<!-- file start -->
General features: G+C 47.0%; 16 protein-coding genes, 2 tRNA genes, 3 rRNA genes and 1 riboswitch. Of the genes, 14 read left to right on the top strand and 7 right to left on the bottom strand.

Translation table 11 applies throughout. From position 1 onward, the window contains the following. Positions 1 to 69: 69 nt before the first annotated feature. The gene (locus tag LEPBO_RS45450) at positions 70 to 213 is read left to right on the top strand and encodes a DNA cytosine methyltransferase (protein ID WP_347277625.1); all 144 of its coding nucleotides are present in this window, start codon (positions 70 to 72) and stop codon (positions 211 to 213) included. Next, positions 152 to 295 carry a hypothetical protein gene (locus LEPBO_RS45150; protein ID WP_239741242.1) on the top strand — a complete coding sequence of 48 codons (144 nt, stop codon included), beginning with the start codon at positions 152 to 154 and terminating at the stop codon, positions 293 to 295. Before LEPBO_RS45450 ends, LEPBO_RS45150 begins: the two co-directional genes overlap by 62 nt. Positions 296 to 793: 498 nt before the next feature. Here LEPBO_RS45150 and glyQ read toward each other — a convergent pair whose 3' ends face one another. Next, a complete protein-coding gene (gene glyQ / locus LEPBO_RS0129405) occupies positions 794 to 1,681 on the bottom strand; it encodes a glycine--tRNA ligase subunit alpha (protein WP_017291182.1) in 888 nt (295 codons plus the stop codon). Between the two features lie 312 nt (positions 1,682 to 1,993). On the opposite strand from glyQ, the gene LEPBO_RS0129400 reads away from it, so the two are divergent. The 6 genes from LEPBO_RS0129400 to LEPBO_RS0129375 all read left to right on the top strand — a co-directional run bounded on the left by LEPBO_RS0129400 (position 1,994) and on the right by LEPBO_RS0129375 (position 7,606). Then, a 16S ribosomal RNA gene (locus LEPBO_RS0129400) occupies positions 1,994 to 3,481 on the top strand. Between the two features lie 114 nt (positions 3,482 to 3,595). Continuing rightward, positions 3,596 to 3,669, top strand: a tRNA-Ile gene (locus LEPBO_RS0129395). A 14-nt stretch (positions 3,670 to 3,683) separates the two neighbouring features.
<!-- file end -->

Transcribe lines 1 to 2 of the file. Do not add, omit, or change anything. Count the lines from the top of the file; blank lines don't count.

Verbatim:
General features: G+C 47.0%; 16 protein-coding genes, 2 tRNA genes, 3 rRNA genes and 1 riboswitch. Of the genes, 14 read left to right on the top strand and 7 right to left on the bottom strand.

Translation table 11 applies throughout. From position 1 onward, the window contains the following. Positions 1 to 69: 69 nt before the first annotated feature. The gene (locus tag LEPBO_RS45450) at positions 70 to 213 is read left to right on the top strand and encodes a DNA cytosine methyltransferase (protein ID WP_347277625.1); all 144 of its coding nucleotides are present in this window, start codon (positions 70 to 72) and stop codon (positions 211 to 213) included. Next, positions 152 to 295 carry a hypothetical protein gene (locus LEPBO_RS45150; protein ID WP_239741242.1) on the top strand — a complete coding sequence of 48 codons (144 nt, stop codon included), beginning with the start codon at positions 152 to 154 and terminating at the stop codon, positions 293 to 295. Before LEPBO_RS45450 ends, LEPBO_RS45150 begins: the two co-directional genes overlap by 62 nt. Positions 296 to 793: 498 nt before the next feature. Here LEPBO_RS45150 and glyQ read toward each other — a convergent pair whose 3' ends face one another. Next, a complete protein-coding gene (gene glyQ / locus LEPBO_RS0129405) occupies positions 794 to 1,681 on the bottom strand; it encodes a glycine--tRNA ligase subunit alpha (protein WP_017291182.1) in 888 nt (295 codons plus the stop codon). Between the two features lie 312 nt (positions 1,682 to 1,993). On the opposite strand from glyQ, the gene LEPBO_RS0129400 reads away from it, so the two are divergent. The 6 genes from LEPBO_RS0129400 to LEPBO_RS0129375 all read left to right on the top strand — a co-directional run bounded on the left by LEPBO_RS0129400 (position 1,994) and on the right by LEPBO_RS0129375 (position 7,606). Then, a 16S ribosomal RNA gene (locus LEPBO_RS0129400) occupies positions 1,994 to 3,481 on the top strand. Between the two features lie 114 nt (positions 3,482 to 3,595). Continuing rightward, positions 3,596 to 3,669, top strand: a tRNA-Ile gene (locus LEPBO_RS0129395). A 14-nt stretch (positions 3,670 to 3,683) separates the two neighbouring features.